We all know that cricket is one of the most viewed and followed sports in the world. The gentleman’s game is rapidly spreading across the globe, indicating that the sport is reaching more people and providing more exposure to other countries that are just getting started.

While the game itself is not difficult to grasp, there are many underlying technical phrases that make it challenging for newcomers to the sport at times, particularly in fielding positions.

With that in mind, we’ll be discussing fielding positions here over time. And today we’ll begin with one of the most common and fundamental positions of all: the slips.

What is Slip Cordon?

A cordon is when all players field in the slips; it is also known as a slip cordon. This occurs when a slip fielder is assigned to the off side of the field behind the batter.

The purpose of putting a slip fielder on the off side is to ensure that the player catches an edged ball that is beyond the reach of the wicketkeeper.

Why is it Called a Slip?

A slip is a fielder who is placed beside the keeper at a specific angle. The word gained popularity after several captains realised that having a wicketkeeper behind the stumps was not a foolproof strategy, as he could not cover the entire length of the pitch by himself.

Also, it was discovered that the keepers were responsible for fumbling the ball; therefore, the captains decided it would be preferable to deploy a couple of fielders there to avoid any ‘slip’ up by the keeper. As a result, the word slip was coined.

Also Read | The Ten Greatest Fielders of All Time in Cricket

Types of Slips in Cricket

Slips: These fielders stand to the left or right of the wicketkeeper, depending on which hand the batter uses. The number of slips might range from 1 to 5.

They stand in a staggered diagonal line to avoid diving in each other’s way, and their positions will fluctuate according to the bowler’s speed. They are there to stop runs, but their primary goal is to catch the edged balls.

Gully and Leg Gully: Gully appears to be a fourth slip, but the fielder is much deeper and squarer than the slip cordon. The gully’s duty is to prevent batters from cutting away shots to the boundary on the back foot and to grab balls that the slips would otherwise miss. The purpose of the leg gully is identical but on the opposite side.

Leg Slip: This fielder, unlike the other slip catchers, stands on the other side of the wicketkeeper. They are there to take any nicks or draw shots that the batter unintentionally plays down past their leg side rather than to the off side.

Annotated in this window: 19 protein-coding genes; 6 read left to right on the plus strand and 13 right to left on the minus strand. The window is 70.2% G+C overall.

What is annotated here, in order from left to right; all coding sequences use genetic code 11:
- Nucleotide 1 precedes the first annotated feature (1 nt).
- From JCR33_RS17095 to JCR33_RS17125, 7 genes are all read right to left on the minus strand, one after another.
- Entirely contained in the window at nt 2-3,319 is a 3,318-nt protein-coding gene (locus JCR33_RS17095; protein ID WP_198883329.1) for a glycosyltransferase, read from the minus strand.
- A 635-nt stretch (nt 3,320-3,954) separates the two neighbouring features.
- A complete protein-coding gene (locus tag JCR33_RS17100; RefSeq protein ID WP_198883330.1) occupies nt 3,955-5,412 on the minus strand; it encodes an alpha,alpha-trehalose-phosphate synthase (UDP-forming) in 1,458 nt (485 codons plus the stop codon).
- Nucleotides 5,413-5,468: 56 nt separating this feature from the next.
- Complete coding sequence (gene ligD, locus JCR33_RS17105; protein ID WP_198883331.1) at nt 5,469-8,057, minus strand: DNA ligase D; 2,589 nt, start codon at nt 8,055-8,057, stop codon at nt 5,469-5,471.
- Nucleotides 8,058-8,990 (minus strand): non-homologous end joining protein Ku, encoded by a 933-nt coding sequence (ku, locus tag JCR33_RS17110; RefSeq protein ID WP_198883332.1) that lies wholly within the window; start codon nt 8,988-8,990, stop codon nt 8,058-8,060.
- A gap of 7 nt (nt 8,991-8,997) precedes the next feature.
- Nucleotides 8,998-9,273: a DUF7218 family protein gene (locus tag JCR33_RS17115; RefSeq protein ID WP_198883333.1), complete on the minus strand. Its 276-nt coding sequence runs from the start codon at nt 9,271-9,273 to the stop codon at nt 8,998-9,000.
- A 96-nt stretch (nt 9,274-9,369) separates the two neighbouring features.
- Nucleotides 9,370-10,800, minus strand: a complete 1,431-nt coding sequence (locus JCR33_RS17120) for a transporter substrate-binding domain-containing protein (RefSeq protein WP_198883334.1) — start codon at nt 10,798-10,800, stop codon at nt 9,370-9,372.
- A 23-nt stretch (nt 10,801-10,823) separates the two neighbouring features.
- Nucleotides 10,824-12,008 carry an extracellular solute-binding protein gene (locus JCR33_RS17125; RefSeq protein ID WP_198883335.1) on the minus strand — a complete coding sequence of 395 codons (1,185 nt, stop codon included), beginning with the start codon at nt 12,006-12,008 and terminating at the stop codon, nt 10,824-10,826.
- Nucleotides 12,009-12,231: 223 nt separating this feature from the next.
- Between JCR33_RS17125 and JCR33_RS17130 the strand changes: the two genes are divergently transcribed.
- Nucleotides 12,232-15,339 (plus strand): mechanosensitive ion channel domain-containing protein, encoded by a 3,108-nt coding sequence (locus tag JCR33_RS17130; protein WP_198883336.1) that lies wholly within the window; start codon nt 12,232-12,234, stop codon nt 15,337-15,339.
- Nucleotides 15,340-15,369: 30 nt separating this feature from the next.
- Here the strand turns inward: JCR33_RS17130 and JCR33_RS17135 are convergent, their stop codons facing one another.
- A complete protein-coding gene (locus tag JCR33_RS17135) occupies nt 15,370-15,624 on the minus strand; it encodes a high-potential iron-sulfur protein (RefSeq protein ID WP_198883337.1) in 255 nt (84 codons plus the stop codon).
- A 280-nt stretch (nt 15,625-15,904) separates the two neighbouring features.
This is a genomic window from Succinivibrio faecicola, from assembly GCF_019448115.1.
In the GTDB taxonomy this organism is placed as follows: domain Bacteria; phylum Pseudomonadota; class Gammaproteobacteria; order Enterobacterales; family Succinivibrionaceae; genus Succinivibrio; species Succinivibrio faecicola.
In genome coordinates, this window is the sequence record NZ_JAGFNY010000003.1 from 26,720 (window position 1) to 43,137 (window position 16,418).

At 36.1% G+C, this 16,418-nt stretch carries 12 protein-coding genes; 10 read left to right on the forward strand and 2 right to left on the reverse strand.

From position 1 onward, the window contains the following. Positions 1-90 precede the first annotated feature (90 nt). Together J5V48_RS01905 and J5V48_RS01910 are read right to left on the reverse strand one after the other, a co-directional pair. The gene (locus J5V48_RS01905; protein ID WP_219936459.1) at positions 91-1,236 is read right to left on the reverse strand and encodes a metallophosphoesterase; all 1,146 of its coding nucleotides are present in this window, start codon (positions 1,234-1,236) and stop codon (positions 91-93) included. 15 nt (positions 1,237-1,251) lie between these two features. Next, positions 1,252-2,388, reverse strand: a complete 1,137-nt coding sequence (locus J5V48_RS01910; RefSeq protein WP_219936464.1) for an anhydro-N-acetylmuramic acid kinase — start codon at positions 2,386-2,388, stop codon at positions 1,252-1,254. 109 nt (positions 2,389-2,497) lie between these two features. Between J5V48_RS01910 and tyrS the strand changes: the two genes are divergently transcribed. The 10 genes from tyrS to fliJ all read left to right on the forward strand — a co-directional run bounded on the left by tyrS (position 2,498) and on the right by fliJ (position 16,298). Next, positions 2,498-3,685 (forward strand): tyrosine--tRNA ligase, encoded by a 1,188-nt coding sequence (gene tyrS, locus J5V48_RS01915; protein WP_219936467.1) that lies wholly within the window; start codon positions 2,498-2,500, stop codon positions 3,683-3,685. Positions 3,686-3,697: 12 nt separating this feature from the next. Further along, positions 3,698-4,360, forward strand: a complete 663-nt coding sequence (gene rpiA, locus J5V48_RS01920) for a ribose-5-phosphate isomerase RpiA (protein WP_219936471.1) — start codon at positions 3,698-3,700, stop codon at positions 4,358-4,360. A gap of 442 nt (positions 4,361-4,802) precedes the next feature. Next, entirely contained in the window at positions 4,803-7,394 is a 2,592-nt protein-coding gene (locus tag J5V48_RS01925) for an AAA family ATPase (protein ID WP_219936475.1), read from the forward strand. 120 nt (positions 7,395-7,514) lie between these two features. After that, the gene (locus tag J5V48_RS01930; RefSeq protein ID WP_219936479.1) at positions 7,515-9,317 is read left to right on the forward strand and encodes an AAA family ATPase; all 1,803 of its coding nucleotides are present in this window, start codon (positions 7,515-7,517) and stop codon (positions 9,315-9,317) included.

This is a useful fielding position that frequently takes some batters off guard. However, it is frequently limited since only 2 fielders can be placed beyond the square (horizontally from the batter’s crease) on the leg side.

Also Read | The Difference Between Off Side and Leg Side in Cricket

Importance of Slip Catching

A slip fielder is often located behind the batsman on the other side of the field. Leg slips are also common these days, especially when spinners bowl.

Slip fielders are often situated with the goal of collecting an edged or glanced ball that is beyond the reach of the wicketkeeper. Slip fielding is a specialised skill, and not every strong outfielder develops it.

A slip fielder must focus intently on each and every delivery of the game. After standing in the slips for the entire day, they may have 3-4 deliveries come their way; this can be intimidating during Test matches and First-Class matches, as the fielders will most likely be there throughout the day in the slips.

A day consists of around 90 overs bowled, or 540 deliveries, with approximately 3-4 deliveries coming to the slip fielders. As a result, the main obstacle for slip fielders is being concentrated all the time, as it is quite easy for them to lose concentration considering how few deliveries come their way.

There are no simple catches in the slips,’ observed Rahul Dravid, who holds the record for most Test catches and is perhaps India’s best slip fielder. This phrase is true since most of the time, whether for a quick bowler or a spinner, a player has little time to respond in the slips.

Every team must find players with the mentality and reflexes to excel in the slips. Slip fielders are significantly more vital in test matches because most new ball wickets are taken in the slips. Many catches in the subcontinent are taken at Slip or Leg Slip when the spinners work in tandem.

Another famous slip fielder, Mark Waugh, once stated, “Don’t try to catch the ball; let the ball catch you.” This requires exceptionally soft palms, which help to absorb the stress of the ball on impact and considerably reduce the likelihood of the ball being dropped. With this method, Waugh made even the most difficult catches at slip, whether from a quick bowler or a spinner, look easy.

Slip Fielding Techniques

There are two techniques for fielding at slip for fast bowlers: one is to look at the ball, and the other is to look at the edge of the ball. Both need a great deal of concentration and patience.

When fielding at slip for spinners, on the other hand, it is vital to read the bowler’s hand to understand which direction the ball will turn; this will help to anticipate where the ball will go after taking the edge of the bat.

One Comment

Leave a Reply

Your email address will not be published. Required fields are marked *